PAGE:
Domestic goddessness – to be avoided at all costs

If there is one thing I hate worse than ironing, it’s more ironing.

Ironing is at its worst in summer. My husband wears a minimum of 12 shirts a week. After work he rushes upstairs to change into his shorts (I know, but there’s nothing I can do to stop him) plus a short-sleeved shirt. Not, you notice, a handy no-need-to-iron polo shirt.

He’s a button-up the front kind of man and though it looks smarter, it also means ironing.

Meanwhile, in an otherwise non-iron wardrobe of clothes, I am forced by higher temperatures into linen trousers.

So, just when the weather gets really hot, you have to crank the iron to its highest setting, and endure sauna-like clouds of steam while trying to work out where the trouser crease should be (down the sides or up the middle). A friend got so warm she decided to iron in her bra and pants and gave herself a nasty burn across her midriff. So as well as suffering temperatures in the high 80s, topped up by extreme humidity, you have to wear protective clothing.


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It’s like Journey to the Centre of the Earth without the dinosaurs.

For 10 months of the year I am non-iron Lycra Lynne and never in need of a press (except when naked). Elasticated material stretches, it re-forms and, best of all, it doesn’t crease.

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But there can be drawbacks. In the tropical climes of the Eden Project’s rainforest dome one chilly April, I began to glow (perspire) so heavily my rollneck sweater stuck to me. I had to disappear behind a native hut and peel it off. My husband, in a T-shirt and shirt, donated the former to preserve my modesty. By then, frankly, I was past caring. I would have happily stripped off and stood under the waterfall.

I’m not sure whether the subsequent charge would have been outraging public decency or incitement to run screaming from the dome. It would, I suppose, have given me a criminal record... to add to my 80s Greatest Hits compilation.

In more mature women of little muscle tone, elasticated fabrics can also accentuate the bumps. Rear-boobs – the ones that burgeon on your back when your bra digs in (applies mostly to women) – are especially apparent in a figure-hugging top. Leggings – which I would only wear as a bet – likewise enhance the furrow of a knicker leg between upper and lower buttocks*. And yes, I know a thong prevents such a dent forming but the sight of unfettered buttocks shuddering along the high street can be strangely hypnotic. Nobody wants eyes boring into their bottoms.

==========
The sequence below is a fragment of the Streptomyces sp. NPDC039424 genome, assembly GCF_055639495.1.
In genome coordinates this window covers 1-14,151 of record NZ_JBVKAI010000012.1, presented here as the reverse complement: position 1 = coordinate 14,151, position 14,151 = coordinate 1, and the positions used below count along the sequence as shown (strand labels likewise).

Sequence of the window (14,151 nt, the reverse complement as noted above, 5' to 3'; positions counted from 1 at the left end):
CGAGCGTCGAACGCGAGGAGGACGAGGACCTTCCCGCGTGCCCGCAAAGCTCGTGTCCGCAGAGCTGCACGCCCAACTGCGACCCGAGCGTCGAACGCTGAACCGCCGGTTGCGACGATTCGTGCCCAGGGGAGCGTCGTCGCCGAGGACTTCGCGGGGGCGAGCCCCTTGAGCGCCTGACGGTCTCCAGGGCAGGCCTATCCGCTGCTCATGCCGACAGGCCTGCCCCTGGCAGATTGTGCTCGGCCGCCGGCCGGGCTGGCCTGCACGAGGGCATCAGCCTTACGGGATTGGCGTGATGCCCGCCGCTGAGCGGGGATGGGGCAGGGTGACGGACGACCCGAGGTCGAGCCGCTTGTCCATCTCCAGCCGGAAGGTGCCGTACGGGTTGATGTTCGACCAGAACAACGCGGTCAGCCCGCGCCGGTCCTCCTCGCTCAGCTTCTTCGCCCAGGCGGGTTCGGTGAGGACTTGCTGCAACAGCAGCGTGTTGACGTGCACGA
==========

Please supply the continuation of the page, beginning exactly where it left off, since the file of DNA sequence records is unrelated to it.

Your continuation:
I can’t pretend I am a martyr to the ironing board. My husband is a willing ironist; just as well.

What I need to know is, how big does an ironing pile have to be before I am a sloven? Because mine is pretty big now and my husband is now having to go to work in his C-list shirts.

I did manage to spend an hour ironing, the other day, and by the time I got to the eighth shirt I found myself chanting: “right side, sleeve, cuff, left side, sleeve, cuff, back, yoke, collar and done.”

Eat your heart out, Dylan Thomas.

In one of my first jobs I had a boss who used to iron his shirt sleeves (not at work) so they had no crease. This, he said, was the correct way to do them and you simply had to keep turning the sleeve around, little by little. That, I vowed, was never going to happen in my house.

I haven’t always been so resistant. There was a time, in ye olden days of sheets and blankets, that I starched pillowcases and tea towels. Now I happily accept that when bedlinen says “non-iron” it means just that. I find housework a dreadful chore and I don’t even have teenagers.

I well remember those stimulating exchanges with a surly 15-year-old.

“Have you seen the state of your bedroom?” you call down the stairs. And the answer “Huh?” comes from inside the bedroom, from somewhere behind the pile of clothes, books, homework, textbooks, cans, wrappers, and mugs that had been missing for months.

If you’re lucky it will be no more than two years before the aforementioned teenager emerges from his/her bedroom as a sentient, articulate, well-rounded human being.

And on the subject of housework, let’s clear up a couple of points:

When should a room be dusted? Is it (a) when it is dusty or (b) when your mum’s coming for lunch? (correct answer b)

Likewise vacuuming. Does upstairs need hoovering less because no one but you will see it? (yes).

*These are not two small villages on the Suffolk/Norfolk border as far as I’m aware

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